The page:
Causes of Breast Cancer (Breast Cancer Risk Factors)

Saima Andrabi   by Saima Andrabi, MS, Clinical Biochemistry    Last updated on February 21, 2021,

breast cancer risk factors


Breast cancer is the most common invasive cancer in women, and the second main cause of death in women due to cancer – after lung cancer.

Breast cancer generally begins in the inner lining of milk ducts or the lobules that supply them with milk. It can then spread from there to other parts of the body.

Risk Factors

When your doctor tells that you have breast cancer, the natural reaction is that you wonder what would have caused the disease. No one knows what the exact cause is. Doctors don’t know why one woman gets breast cancer while other does not. He or she cannot point to a particular confirmed cause. We only know that it is caused due to the damage to a cell's DNA.

Some risk factors, however, are defined by researchers that make it more likely to develop breast cancer. A breast cancer risk factor is anything that makes it more likely that you will develop breast cancer sometime in your life. But it does not mean that you will always get a cancer if you have one or even several breast cancer risk factors. Many women who get breast cancer in their lives have no known risk factors at all other than just being women.

Some of the risk factors are:

Being Female

The very fact that you are a female puts you at higher risk of developing breast cancer. Women are much more likely to develop it than men.


The risk of developing breast cancer increases with age. According to estimates, at 20 years, the chance of developing breast cancer in the next decade is 0.6 percent. The chance of developing it gets increased to 3.84 percent by the age of 70 years, which is even more than six times the risk at a younger age.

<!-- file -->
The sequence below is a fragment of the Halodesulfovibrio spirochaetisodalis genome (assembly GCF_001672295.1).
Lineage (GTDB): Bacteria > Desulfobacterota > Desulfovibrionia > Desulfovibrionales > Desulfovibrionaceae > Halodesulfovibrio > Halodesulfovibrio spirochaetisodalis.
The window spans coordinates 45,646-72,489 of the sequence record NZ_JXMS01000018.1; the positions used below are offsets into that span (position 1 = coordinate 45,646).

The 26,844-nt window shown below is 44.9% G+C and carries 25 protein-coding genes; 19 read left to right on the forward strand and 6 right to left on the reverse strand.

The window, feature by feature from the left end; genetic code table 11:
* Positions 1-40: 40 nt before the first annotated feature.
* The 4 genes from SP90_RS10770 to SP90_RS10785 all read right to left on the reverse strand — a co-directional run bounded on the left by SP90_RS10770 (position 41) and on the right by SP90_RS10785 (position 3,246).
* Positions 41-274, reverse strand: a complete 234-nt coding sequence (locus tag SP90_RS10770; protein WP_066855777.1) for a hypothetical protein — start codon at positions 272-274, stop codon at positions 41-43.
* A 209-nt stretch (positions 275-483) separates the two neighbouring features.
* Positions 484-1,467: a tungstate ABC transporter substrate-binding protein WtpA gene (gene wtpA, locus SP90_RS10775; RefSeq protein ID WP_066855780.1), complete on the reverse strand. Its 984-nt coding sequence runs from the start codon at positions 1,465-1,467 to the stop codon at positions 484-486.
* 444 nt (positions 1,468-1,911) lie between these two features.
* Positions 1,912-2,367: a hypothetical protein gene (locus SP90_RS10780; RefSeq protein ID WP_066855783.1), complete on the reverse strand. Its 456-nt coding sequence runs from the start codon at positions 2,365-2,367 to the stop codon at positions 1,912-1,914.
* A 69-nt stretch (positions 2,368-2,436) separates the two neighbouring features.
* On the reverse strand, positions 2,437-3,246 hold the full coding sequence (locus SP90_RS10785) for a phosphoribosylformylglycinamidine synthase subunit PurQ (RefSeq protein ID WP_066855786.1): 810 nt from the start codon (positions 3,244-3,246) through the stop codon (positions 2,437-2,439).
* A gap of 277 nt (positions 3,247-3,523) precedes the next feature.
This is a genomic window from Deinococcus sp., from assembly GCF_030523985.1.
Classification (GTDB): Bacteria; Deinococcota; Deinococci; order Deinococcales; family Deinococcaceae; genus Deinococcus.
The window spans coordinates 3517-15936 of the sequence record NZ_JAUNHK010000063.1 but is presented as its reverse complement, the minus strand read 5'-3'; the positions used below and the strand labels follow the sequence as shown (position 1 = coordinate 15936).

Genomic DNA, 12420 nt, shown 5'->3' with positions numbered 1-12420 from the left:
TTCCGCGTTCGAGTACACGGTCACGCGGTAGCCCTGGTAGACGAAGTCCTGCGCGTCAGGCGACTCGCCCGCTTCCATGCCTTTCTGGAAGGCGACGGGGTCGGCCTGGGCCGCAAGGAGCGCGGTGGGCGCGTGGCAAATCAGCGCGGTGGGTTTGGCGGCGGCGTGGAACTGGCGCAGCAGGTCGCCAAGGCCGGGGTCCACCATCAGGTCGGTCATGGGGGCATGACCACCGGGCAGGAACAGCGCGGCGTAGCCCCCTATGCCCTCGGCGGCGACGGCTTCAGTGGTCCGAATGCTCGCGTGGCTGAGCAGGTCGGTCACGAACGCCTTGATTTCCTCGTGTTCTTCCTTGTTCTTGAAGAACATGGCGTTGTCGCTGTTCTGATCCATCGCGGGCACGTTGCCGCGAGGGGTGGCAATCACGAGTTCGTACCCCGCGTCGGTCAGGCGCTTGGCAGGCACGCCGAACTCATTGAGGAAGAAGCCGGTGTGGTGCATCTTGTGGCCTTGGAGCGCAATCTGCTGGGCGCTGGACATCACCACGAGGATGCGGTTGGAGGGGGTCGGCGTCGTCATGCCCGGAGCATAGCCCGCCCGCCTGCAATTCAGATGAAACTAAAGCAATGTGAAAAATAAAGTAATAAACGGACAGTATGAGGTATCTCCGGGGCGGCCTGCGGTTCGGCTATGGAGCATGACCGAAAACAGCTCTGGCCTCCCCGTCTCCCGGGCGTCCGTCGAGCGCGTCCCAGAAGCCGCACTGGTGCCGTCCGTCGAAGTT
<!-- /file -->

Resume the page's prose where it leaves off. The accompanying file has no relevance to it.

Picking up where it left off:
If your close relative has a breast cancer, your risk of getting it is higher. For example, if your mother, sister or daughter was diagnosed with breast cancer, your risk of getting it is increased. However, it is important to note that most of the people diagnosed with breast cancer have no family history of the disease.

Certain gene mutations may increase the risk of breast cancer. This risk can be passed from parents to children. The most common of these gene mutations are BRCA1 and BRCA2. These genes can significantly increase your risk of getting breast cancer. But, they don't guarantee that you will always cancer.

TP53 is another gene that is believed to be linked to a higher breast cancer risk.

If you're worried about your family history of breast cancer, you should discuss it with your doctor and preferably get a screening done periodically as may be recommended by your doctor.

Previous Diagnosis of Breast Cancer (Personal History)

Women who have had breast cancer earlier are more likely to get it again, as compared to those women who never had the disease. Having some types of benign, or non-cancerous breast lumps also increases the chance of developing cancer later in the life. If you've had breast cancer in one of your breasts, you are at an increased risk of developing it in the other breast.